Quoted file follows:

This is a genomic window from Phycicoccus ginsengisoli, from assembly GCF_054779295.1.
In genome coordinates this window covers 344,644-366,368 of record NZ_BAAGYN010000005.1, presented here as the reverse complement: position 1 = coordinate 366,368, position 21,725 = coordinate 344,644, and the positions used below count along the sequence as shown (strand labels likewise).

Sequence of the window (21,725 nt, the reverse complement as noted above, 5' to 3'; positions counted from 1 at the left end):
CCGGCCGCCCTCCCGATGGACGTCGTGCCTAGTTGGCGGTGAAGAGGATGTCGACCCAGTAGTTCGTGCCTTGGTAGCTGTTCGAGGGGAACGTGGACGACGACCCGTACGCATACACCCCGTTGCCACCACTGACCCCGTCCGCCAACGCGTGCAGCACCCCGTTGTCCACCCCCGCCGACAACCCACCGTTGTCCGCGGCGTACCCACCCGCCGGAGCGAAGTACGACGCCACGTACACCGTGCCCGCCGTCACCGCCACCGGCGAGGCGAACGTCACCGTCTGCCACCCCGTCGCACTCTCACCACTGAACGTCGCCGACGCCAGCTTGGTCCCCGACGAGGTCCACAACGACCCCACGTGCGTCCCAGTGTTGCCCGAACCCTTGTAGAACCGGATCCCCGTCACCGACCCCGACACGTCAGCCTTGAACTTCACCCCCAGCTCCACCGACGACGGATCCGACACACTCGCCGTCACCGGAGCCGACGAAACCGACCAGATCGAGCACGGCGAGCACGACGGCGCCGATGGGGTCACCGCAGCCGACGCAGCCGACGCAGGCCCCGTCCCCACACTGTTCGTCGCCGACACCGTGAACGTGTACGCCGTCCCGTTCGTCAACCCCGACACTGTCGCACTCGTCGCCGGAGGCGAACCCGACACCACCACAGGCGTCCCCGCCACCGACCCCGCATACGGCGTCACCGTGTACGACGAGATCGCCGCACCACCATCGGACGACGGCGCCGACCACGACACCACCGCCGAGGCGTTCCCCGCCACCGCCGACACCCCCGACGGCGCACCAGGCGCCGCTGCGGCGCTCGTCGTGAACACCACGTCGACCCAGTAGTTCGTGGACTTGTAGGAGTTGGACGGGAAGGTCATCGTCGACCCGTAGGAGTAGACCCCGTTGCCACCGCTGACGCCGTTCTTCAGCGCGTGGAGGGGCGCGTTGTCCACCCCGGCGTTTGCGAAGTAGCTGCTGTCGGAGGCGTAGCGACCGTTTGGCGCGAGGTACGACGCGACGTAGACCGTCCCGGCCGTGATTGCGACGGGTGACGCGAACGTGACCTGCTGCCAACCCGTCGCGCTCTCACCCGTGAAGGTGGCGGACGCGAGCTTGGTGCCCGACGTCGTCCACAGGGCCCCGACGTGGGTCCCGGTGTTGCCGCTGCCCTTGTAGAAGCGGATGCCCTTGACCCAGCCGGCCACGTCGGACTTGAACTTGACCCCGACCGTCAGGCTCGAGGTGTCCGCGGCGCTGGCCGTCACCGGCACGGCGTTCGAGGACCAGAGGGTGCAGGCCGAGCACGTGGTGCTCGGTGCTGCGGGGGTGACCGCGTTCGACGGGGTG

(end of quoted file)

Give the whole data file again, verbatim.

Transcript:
This is a genomic window from Phycicoccus ginsengisoli, from assembly GCF_054779295.1.
In genome coordinates this window covers 344,644-366,368 of record NZ_BAAGYN010000005.1, presented here as the reverse complement: position 1 = coordinate 366,368, position 21,725 = coordinate 344,644, and the positions used below count along the sequence as shown (strand labels likewise).

Sequence of the window (21,725 nt, the reverse complement as noted above, 5' to 3'; positions counted from 1 at the left end):
CCGGCCGCCCTCCCGATGGACGTCGTGCCTAGTTGGCGGTGAAGAGGATGTCGACCCAGTAGTTCGTGCCTTGGTAGCTGTTCGAGGGGAACGTGGACGACGACCCGTACGCATACACCCCGTTGCCACCACTGACCCCGTCCGCCAACGCGTGCAGCACCCCGTTGTCCACCCCCGCCGACAACCCACCGTTGTCCGCGGCGTACCCACCCGCCGGAGCGAAGTACGACGCCACGTACACCGTGCCCGCCGTCACCGCCACCGGCGAGGCGAACGTCACCGTCTGCCACCCCGTCGCACTCTCACCACTGAACGTCGCCGACGCCAGCTTGGTCCCCGACGAGGTCCACAACGACCCCACGTGCGTCCCAGTGTTGCCCGAACCCTTGTAGAACCGGATCCCCGTCACCGACCCCGACACGTCAGCCTTGAACTTCACCCCCAGCTCCACCGACGACGGATCCGACACACTCGCCGTCACCGGAGCCGACGAAACCGACCAGATCGAGCACGGCGAGCACGACGGCGCCGATGGGGTCACCGCAGCCGACGCAGCCGACGCAGGCCCCGTCCCCACACTGTTCGTCGCCGACACCGTGAACGTGTACGCCGTCCCGTTCGTCAACCCCGACACTGTCGCACTCGTCGCCGGAGGCGAACCCGACACCACCACAGGCGTCCCCGCCACCGACCCCGCATACGGCGTCACCGTGTACGACGAGATCGCCGCACCACCATCGGACGACGGCGCCGACCACGACACCACCGCCGAGGCGTTCCCCGCCACCGCCGACACCCCCGACGGCGCACCAGGCGCCGCTGCGGCGCTCGTCGTGAACACCACGTCGACCCAGTAGTTCGTGGACTTGTAGGAGTTGGACGGGAAGGTCATCGTCGACCCGTAGGAGTAGACCCCGTTGCCACCGCTGACGCCGTTCTTCAGCGCGTGGAGGGGCGCGTTGTCCACCCCGGCGTTTGCGAAGTAGCTGCTGTCGGAGGCGTAGCGACCGTTTGGCGCGAGGTACGACGCGACGTAGACCGTCCCGGCCGTGATTGCGACGGGTGACGCGAACGTGACCTGCTGCCAACCCGTCGCGCTCTCACCCGTGAAGGTGGCGGACGCGAGCTTGGTGCCCGACGTCGTCCACAGGGCCCCGACGTGGGTCCCGGTGTTGCCGCTGCCCTTGTAGAAGCGGATGCCCTTGACCCAGCCGGCCACGTCGGACTTGAACTTGACCCCGACCGTCAGGCTCGAGGTGTCCGCGGCGCTGGCCGTCACCGGCACGGCGTTCGAGGACCAGAGGGTGCAGGCCGAGCACGTGGTGCTCGGTGCTGCGGGGGTGACCGCGTTCGACGGGGTG